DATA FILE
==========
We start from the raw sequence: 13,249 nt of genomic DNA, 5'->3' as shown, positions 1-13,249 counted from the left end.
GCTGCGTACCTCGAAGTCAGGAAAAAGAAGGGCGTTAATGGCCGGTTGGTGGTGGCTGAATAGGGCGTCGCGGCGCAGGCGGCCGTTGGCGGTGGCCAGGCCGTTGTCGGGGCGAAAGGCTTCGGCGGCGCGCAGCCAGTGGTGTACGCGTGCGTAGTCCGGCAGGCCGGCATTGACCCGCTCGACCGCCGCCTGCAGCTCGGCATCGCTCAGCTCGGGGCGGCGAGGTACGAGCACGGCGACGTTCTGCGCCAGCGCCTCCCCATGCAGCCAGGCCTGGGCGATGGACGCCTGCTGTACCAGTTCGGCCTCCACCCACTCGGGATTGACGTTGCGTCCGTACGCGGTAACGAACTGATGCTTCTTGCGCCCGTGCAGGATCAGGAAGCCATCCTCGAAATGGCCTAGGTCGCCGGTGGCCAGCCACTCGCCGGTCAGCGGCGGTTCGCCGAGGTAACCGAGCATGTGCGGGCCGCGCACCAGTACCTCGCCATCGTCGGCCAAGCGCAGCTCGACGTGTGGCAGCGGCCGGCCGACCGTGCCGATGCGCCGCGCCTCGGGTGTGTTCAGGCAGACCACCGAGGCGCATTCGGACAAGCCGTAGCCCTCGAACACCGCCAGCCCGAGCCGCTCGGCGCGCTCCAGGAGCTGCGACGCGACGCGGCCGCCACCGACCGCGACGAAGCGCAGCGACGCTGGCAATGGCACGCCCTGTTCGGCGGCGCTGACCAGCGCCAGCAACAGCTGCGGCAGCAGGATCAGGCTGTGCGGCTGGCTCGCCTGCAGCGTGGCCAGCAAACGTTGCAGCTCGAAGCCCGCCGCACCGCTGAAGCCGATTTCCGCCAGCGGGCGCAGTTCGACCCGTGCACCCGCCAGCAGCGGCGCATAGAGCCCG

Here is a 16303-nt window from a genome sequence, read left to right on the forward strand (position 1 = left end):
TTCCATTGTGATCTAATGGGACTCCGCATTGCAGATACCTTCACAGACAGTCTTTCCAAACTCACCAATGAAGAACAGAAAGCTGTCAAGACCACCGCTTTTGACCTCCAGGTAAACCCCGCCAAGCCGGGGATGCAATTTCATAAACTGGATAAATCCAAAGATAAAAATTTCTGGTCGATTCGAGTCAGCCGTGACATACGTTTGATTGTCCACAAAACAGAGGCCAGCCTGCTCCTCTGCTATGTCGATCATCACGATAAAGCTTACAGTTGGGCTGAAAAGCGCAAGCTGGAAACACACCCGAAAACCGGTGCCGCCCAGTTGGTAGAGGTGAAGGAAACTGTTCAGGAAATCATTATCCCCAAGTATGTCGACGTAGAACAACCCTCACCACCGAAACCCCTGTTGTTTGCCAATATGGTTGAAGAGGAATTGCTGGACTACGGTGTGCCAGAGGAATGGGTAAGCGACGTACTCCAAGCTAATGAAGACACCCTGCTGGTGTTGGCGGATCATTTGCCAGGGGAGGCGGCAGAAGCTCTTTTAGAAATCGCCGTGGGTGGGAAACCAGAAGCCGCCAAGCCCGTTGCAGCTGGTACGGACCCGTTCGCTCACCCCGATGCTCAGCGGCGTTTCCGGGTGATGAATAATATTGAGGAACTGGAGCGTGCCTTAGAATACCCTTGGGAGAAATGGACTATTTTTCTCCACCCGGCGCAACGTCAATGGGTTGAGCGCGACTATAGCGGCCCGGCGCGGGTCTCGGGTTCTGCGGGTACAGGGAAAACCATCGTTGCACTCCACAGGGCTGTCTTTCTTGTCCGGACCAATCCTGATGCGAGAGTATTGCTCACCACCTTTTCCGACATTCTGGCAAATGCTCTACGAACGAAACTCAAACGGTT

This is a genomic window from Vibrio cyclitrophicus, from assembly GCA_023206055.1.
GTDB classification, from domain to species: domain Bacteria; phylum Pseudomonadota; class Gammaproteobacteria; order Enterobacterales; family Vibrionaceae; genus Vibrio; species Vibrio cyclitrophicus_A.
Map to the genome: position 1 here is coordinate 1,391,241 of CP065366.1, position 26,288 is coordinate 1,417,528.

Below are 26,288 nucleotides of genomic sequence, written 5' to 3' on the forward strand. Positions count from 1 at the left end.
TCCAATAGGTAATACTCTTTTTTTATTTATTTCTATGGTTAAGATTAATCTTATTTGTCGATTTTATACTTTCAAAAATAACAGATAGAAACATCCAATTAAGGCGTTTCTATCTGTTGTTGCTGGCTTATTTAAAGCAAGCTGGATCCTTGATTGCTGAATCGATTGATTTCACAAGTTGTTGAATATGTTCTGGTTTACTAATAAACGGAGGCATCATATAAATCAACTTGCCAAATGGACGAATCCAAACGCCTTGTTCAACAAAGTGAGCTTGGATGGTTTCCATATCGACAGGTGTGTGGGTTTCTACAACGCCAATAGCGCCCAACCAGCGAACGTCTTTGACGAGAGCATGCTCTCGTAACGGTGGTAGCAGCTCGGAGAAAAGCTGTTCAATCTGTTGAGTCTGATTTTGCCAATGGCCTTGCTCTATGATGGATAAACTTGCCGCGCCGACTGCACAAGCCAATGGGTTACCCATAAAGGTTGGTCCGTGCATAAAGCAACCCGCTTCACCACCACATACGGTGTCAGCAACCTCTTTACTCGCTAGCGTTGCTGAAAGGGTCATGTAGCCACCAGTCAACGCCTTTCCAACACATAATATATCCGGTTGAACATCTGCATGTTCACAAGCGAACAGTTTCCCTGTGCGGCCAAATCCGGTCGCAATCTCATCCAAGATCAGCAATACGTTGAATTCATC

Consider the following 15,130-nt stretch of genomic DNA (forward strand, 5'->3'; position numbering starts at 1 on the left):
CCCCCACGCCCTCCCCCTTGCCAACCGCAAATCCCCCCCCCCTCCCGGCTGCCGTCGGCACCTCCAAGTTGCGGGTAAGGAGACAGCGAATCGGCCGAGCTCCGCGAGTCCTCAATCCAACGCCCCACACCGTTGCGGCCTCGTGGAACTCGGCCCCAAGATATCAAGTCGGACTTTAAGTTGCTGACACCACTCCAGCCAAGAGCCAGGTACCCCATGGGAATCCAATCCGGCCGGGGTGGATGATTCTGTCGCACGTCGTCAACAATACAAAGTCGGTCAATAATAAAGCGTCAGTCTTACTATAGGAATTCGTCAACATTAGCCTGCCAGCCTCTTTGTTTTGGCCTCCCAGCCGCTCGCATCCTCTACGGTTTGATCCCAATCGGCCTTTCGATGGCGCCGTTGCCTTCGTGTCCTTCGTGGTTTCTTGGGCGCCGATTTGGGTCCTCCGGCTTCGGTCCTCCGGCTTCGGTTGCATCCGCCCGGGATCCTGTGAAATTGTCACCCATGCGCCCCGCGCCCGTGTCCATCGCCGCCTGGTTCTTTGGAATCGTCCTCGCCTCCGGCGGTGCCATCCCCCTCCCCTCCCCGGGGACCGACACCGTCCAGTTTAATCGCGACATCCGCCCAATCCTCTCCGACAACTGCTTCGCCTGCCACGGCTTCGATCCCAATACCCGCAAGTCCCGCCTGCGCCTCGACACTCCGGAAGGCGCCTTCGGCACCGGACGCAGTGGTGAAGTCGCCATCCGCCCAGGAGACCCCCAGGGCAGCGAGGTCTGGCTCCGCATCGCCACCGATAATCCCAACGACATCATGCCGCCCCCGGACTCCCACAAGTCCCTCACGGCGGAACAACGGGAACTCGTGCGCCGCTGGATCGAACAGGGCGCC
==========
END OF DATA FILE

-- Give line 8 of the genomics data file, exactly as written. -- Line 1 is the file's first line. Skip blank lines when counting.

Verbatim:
Below are 26,288 nucleotides of genomic sequence, written 5' to 3' on the forward strand. Positions count from 1 at the left end.